The Hike: For a short day hike, explore the Black Mountain Trail, which connects both the Williams River Valley and Big Spruce Overlooks. The 2.4-mile trail weaves in and out through a rhododendron-choked forest of birch, beech, and red spruce before arriving at a boardwalk and interpretive sign about a devastating wildfire that hit here in the 1930s. For an overnight backpacking trip, and a lesson in humility, head into the Cranberry Wilderness via the North/South Trail to Hell For Certain Branch. You might feel like hell once you slog your way to this creek, but the dreamy campsites there are like stepping through Heaven’s gates.
Laurel Highlands Scenic Byway
The Drive: Beginning just north of Johnstown, Penn., and traveling for 68 miles southwest to the Pennsylvania–West Virginia border, this backroads cruise will change everything you ever thought about the Keystone State. The byway links together some of southwestern Pennsylvania’s most cherished public lands like Roaring Run Natural Area, Bear Run Nature Reserve, and Ohiopyle State Park.
The Hike: Photographers, bring the camera for this one. The Meadow Run Trail is only three miles in length, so you won’t be far from the car, but the roaring Cucumber Falls will make you feel miles from the nearest anything. Get up early, or stay out late, to catch the falls in all of its golden hour glory. If the water levels are up, keep a lookout for kayakers paddling the rowdy section of the Meadow to its confluence with the Lower Youghiogheny.
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Red River Gorge Scenic Byway
The Drive: Travel through the land of pioneer Daniel Boone on this 46-mile drive. Beginning in Stanton, Ky., drivers will arrive first at the Nada Tunnel, a 900-foot passageway used to transport logs by rail in the early 1900s. Now considered the gateway to the Red River Gorge, this tunnel is only wide enough for one car to pass, so take extra caution when driving through. From here, the byway continues alongside sandstone rock formations and the lazy Red River, a designated wild and scenic river, before ending in Zacharia.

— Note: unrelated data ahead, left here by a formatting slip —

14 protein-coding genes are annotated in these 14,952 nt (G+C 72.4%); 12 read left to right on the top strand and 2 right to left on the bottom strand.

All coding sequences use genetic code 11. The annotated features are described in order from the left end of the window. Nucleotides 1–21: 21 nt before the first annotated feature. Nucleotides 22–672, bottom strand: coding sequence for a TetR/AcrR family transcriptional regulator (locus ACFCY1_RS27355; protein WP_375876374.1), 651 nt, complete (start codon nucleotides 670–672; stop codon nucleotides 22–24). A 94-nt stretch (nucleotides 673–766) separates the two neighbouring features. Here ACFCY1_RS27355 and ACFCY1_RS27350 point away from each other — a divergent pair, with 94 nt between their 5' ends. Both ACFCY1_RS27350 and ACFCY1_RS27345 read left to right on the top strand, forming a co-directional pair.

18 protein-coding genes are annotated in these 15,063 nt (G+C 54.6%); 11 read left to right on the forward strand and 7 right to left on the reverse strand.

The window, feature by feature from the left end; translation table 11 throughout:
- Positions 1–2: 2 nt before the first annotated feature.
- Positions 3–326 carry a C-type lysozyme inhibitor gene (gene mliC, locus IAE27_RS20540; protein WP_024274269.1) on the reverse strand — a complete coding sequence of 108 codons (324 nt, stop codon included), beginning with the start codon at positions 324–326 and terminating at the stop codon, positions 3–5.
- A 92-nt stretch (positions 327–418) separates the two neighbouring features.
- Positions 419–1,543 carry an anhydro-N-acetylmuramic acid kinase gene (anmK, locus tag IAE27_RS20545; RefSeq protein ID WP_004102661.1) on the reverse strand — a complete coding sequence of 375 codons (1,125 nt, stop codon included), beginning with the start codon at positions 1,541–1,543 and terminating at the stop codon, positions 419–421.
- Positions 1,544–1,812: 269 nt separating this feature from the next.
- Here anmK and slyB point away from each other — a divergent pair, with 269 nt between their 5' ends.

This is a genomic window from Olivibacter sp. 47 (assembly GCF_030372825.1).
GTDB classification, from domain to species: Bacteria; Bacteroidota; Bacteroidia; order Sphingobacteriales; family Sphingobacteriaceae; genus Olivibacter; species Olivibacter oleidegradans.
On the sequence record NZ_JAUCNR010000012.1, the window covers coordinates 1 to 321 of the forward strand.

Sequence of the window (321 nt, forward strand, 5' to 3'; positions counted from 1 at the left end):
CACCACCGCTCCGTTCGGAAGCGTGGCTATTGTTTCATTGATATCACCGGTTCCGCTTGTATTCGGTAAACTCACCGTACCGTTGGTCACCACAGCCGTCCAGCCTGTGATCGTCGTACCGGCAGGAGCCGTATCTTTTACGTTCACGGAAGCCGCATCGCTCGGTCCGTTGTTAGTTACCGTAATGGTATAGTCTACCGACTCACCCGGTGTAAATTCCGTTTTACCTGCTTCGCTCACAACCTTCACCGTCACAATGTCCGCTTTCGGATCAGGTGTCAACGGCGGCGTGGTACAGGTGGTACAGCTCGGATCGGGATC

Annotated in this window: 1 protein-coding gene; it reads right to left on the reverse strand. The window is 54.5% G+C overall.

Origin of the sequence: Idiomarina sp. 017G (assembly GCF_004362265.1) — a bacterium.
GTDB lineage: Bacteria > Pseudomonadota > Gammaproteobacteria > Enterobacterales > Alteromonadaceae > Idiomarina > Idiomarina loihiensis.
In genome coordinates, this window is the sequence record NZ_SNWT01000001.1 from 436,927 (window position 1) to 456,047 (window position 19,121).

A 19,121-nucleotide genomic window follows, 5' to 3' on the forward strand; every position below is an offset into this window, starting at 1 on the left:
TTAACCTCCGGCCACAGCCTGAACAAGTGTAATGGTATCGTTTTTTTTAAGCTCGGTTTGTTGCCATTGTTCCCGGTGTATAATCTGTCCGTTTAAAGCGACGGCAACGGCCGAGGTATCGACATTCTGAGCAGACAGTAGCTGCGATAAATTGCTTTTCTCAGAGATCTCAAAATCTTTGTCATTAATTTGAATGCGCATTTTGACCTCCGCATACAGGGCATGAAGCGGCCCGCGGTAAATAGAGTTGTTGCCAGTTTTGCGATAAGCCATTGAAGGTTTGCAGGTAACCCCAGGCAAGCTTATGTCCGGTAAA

The Hike: The Red River Gorge itself is estimated to have over 500 miles of hiking trails, not to mention the nearly 2,000 rock climbing routes hidden among its endless sandstone cliffs and limestone rock faces. Hikers can still get a taste for the unique geology here without roping up. The Sand Gap Trail begins and ends in the Natural Bridge State Resort Park near the end of the byway. At 7.5 miles, this challenging loop, which utilizes part of the Sheltowee Trace National Recreation Trail, will take the better part of a day, but is well worth the hard-earned solitude and access to the 78-foot long Natural Bridge.